Ensemble Klang’s Colors and Melodies
Grant Chu Covell
A prior Ensemble Klang release was mentioned before. The recent arrival of Goebbels’ Walden sparked revisiting a few albums.
Heiner GOEBBELS: Walden (1998/2008; arr. Pete HARDEN). Keir Neuringer (narrator, sax), Michiel van Dijk (reeds), Vera van der Bie, Maximilan Haft (vln), Max Knigge (vla), Esther Torrenga (vlc), Brice Soniano (cbs, electric bass), Ensemble Klang. Ensemble Klang Records EKR06 (1 CD) (http://www.ensembleklangrecords.com/).
Thoreau took to the woods and wrote a book. Generally we take this to be the honorable act of a man keen to remove himself from society and rediscover himself in nature. Goebbels has a different take. Walden is about extracting oneself from society while remaining in plain sight. Where others might employ sounds of nature to reflect peaceful solitude, Goebbels creates an urban quasi-pop landscape with custom-made instruments.
I’m inclined to agree with Goebbels’ perspective. Thoreau’s years in the woods were permitted by a degree of financial comfort. He could well afford to extract himself from everyday society and reclaim the wilderness. Of course, he was never that far away from Concord’s doings, and folks came to visit.
This chamber arrangement reduced expressly for Ensemble Klang calls for speaker, two saxophones, trombone, percussion, piano/keyboard, guitar, string quartet and bass (alternating double and electric). Guest artist Keir Neuringer reads Thoreau’s words. We know that machines (trains) did intrude into Thoreau’s world, and so Goebbels incorporates electronics, samples and drones. Bird calls appear too, but they are imitated by people. The special percussion includes “steel cello” and “bow chimes” created by Bob Rutman, who collaborated with Goebbels on the piece.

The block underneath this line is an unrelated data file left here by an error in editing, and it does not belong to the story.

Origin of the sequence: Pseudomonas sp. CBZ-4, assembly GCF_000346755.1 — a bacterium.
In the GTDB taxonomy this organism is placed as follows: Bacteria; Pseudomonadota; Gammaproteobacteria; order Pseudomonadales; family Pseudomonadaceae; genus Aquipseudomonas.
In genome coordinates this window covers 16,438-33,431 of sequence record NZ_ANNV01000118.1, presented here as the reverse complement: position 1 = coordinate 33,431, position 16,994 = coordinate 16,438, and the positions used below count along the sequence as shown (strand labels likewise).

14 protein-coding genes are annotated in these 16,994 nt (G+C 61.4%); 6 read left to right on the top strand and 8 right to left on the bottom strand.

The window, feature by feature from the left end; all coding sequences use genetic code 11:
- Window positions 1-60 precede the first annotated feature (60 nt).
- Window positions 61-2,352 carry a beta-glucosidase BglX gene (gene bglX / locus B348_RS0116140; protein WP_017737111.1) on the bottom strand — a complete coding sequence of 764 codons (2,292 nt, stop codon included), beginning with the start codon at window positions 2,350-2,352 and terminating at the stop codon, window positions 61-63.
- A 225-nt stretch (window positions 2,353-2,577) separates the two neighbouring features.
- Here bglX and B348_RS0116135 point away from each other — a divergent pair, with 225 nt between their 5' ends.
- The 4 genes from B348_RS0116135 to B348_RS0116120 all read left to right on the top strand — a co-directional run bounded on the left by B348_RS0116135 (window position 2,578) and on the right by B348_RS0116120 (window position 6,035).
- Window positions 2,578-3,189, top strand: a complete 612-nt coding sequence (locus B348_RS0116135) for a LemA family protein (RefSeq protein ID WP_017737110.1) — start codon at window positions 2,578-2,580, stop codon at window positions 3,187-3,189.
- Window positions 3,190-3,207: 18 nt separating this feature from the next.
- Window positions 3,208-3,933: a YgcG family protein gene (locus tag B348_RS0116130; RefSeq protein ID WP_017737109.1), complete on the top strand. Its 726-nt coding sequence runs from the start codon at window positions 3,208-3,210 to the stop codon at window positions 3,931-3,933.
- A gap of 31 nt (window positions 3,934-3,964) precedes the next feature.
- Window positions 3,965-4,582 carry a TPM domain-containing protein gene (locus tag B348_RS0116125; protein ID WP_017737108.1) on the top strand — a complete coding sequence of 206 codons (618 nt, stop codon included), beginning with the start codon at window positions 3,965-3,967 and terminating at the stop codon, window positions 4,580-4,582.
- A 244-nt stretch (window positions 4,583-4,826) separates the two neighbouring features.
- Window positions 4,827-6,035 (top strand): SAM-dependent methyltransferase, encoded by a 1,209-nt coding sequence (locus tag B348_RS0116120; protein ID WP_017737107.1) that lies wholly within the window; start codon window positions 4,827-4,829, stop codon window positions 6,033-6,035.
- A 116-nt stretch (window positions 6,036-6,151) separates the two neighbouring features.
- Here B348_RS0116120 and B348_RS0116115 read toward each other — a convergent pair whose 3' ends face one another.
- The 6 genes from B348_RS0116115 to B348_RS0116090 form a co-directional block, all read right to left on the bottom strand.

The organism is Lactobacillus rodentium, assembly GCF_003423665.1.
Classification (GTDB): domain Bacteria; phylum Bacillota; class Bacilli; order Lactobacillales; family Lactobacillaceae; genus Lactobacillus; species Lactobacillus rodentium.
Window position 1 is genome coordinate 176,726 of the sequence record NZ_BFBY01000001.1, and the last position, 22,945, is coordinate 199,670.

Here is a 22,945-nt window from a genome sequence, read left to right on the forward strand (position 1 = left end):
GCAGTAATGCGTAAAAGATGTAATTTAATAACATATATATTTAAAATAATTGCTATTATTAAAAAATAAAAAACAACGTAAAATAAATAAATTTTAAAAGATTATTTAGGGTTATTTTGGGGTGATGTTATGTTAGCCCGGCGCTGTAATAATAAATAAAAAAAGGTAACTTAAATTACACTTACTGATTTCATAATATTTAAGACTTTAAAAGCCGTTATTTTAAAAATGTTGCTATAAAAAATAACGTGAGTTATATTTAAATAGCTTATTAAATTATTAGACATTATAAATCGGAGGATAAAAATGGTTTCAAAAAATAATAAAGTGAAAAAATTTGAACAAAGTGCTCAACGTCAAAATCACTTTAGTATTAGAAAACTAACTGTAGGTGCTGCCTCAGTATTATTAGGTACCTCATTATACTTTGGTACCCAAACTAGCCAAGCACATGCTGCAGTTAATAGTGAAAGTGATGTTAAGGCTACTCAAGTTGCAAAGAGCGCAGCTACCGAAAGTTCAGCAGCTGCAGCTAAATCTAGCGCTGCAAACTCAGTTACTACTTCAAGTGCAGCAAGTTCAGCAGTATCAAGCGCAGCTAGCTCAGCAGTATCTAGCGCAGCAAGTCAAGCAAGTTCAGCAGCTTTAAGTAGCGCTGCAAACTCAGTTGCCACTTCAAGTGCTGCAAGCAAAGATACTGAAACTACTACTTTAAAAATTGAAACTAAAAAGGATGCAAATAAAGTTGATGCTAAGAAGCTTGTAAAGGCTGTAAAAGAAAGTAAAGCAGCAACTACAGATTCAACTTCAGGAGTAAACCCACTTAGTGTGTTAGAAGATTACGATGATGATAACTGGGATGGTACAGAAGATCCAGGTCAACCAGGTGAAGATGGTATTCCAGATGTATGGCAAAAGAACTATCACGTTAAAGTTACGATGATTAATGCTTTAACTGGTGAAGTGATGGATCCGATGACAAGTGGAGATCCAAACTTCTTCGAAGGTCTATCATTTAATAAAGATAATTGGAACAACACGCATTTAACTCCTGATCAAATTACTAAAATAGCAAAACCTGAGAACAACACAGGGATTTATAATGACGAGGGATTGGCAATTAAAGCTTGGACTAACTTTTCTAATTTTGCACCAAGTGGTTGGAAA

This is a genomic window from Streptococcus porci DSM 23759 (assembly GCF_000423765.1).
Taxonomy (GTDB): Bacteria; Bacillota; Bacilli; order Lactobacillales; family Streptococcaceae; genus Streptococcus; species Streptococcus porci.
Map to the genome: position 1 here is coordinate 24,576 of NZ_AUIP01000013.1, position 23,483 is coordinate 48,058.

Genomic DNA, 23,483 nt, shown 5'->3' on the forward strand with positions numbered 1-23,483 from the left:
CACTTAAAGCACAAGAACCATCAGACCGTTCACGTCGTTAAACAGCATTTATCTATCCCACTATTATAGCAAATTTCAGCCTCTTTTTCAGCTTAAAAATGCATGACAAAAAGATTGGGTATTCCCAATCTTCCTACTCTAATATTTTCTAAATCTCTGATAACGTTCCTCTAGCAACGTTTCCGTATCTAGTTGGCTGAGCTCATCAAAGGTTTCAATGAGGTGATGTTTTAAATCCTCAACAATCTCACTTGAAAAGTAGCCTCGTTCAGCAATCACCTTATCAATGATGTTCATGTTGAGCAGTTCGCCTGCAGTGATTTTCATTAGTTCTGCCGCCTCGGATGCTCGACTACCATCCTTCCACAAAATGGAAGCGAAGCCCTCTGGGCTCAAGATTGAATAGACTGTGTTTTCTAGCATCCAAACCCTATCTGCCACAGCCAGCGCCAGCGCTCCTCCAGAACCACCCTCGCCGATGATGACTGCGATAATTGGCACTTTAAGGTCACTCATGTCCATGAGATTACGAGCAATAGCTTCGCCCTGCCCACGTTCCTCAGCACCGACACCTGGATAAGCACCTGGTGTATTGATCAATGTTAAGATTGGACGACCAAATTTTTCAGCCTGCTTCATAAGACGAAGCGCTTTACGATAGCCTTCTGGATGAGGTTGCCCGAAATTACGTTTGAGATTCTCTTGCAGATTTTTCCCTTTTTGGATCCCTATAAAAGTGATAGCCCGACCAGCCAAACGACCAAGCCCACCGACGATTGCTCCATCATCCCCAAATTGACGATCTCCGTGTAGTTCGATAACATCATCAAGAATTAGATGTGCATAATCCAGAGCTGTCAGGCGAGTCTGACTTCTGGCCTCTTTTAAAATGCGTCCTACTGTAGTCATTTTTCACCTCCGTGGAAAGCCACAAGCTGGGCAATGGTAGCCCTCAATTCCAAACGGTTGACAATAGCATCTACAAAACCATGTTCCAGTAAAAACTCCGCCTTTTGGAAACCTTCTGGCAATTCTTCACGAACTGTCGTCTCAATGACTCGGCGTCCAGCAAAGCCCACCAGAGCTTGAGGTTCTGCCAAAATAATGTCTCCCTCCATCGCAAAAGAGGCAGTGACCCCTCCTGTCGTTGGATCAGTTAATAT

This is one bleak Walden. The work’s length and consistency are bound to inspire contemplation about unhealthy isolation. I pass through Concord on my daily commute and see the sign indicating the pond. I have a modern, tangible feel for Thoreau’s Walden. I imagine a loner in his cabin in the present, car lights shining through his windows, not to neglect car-boombox noise and ambulances.
Peter ADRIAANSZ: Waves 5-7 (2007); Nu descendant un Escalier (2008); Waves 11-13 (2008); Wave 3 (2007). Lisanne Soeterborek (vln), Juan Parra (electronics), Ensemble Klang. Ensemble Klang Records EKCD1 (1 CD) (http://www.ensembleklangrecords.com/).
These installments in Adriaansz’s Waves series might initially suggest moving water or what permits us to see and hear. Whatever Adriaansz’s waves might be, they move slowly. Perhaps they’re being examined under magnification to reveal gritty details. Perhaps we’re panning across a landscape in slow motion, or perhaps someone’s playing with the volume of a music sample stretched to infinity. Tones near and far distort each others’ gravity. Perspective and lighting shifts expose wrinkles and chasms. The piece named after Duchamp’s painting is perfectly apt.